In Old Post, Cañuelas.
Geodesic domes, African tents, yurts and resistant tents, all of this was developed next to the polo fields and an artificial lagoon, in a semicircle of 21 tents that blend in with the landscape. The owners indicated that they are distributed in such a way as to promote interaction between guests. In the central hearth the roast is prepared for dinner. During the afternoon you can tour the ranch on horseback or enter a “vegetable labyrinth, inspired by that of Leeds Castle in the United Kingdom”.
Yamay, Pardo, near Las Flores.
There is a family project called Yamay, in the town of Pardo, 220 km from the capital, passing Las Flores. The proposal links rural tourism and works as a bridge with the town, since it brings together the services of entrepreneurs in the area. It proposes a sustainable experience in the 6-hectare property immersed in the town where the writer Adolfo Bioy Casares spent a good part of his youth. In the place you sleep in yurts, a type of traditional construction of the nomadic peoples of the steppe of Mongolia. Glamping recovered the ancestral modular format and adapted the portable structure to receive up to 8 people per unit. The circular constructions of intersecting wooden slats have triple thermal insulation. They have a private bathroom, rocket-type stove, living area and their own observatory: the typical skylight of the construction allows you to literally sleep under the stars.
Wayra Wasi, Zarate.
A sustainable farm located on the ravine of the Paraná Guazú and Paraná de las Palmas rivers (Zárate district), also adds yoga classes and wine tasting to the glamping proposal. The domes developed in galvanized iron and with thermal covers have views of the river.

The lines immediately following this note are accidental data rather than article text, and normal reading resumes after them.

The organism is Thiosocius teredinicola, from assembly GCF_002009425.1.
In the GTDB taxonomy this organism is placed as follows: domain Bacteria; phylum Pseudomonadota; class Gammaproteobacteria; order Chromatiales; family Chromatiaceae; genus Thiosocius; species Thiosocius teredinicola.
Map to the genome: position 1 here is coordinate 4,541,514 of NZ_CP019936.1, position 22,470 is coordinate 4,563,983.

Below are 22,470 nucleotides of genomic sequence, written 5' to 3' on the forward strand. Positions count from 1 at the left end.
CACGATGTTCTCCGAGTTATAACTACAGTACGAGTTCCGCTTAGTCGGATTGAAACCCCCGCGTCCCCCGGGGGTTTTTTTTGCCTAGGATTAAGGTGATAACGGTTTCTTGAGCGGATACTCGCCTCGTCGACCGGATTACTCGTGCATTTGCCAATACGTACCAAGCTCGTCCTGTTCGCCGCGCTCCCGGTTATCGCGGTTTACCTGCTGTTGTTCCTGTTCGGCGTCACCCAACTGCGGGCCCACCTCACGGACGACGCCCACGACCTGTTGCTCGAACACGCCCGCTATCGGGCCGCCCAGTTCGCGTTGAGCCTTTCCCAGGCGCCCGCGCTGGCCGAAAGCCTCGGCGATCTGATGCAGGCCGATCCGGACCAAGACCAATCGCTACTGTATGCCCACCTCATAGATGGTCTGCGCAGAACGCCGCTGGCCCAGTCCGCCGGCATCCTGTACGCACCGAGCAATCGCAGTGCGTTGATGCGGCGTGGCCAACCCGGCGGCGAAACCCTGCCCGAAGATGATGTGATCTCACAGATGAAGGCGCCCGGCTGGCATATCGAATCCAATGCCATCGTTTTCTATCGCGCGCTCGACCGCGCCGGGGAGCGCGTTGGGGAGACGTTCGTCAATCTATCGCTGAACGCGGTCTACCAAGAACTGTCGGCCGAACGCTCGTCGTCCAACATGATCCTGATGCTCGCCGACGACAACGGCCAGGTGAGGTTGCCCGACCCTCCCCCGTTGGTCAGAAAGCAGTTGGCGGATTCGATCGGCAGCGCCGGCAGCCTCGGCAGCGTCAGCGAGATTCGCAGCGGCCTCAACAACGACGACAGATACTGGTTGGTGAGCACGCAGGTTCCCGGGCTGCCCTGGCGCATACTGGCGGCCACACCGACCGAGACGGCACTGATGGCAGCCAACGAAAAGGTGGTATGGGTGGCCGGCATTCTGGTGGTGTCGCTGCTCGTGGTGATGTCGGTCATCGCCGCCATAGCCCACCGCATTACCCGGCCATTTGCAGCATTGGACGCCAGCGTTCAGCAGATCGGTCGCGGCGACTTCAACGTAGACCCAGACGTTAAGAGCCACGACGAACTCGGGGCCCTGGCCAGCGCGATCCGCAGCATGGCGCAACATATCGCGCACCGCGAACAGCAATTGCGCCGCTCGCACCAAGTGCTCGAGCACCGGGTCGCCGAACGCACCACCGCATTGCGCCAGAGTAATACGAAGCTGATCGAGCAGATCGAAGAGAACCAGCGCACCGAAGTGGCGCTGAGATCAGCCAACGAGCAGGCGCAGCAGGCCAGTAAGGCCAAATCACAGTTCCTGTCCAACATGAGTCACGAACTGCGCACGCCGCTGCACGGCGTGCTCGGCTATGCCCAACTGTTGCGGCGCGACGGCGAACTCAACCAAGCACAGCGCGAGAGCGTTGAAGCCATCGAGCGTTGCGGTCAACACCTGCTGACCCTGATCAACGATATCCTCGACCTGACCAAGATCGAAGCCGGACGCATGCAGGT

The Goya, in San Andrés de Giles.
The three geodesic domes of the glamping are set by theme: the Rabat responds to the Moroccan deco, the Tequila has Mexican details and the Jacinta refers to the landscape and textiles of Salta. Each one has a private bathroom and a solar hot water tank, in line with the sustainable conception of the enterprise carried out by Ana María Alvis together with her daughter.
Natural Refuge, Wolves.
Mattresses, insulators and tents located in a 9-hectare property, in Lobos. “Ideal for families who want to introduce their children to the scene,” says Matías Gracia, in charge of the project, which also has tiny houses for accommodation. These are shelters that “blend into the landscape, bubbles that are immersed in the natural environment to bring a different experience.”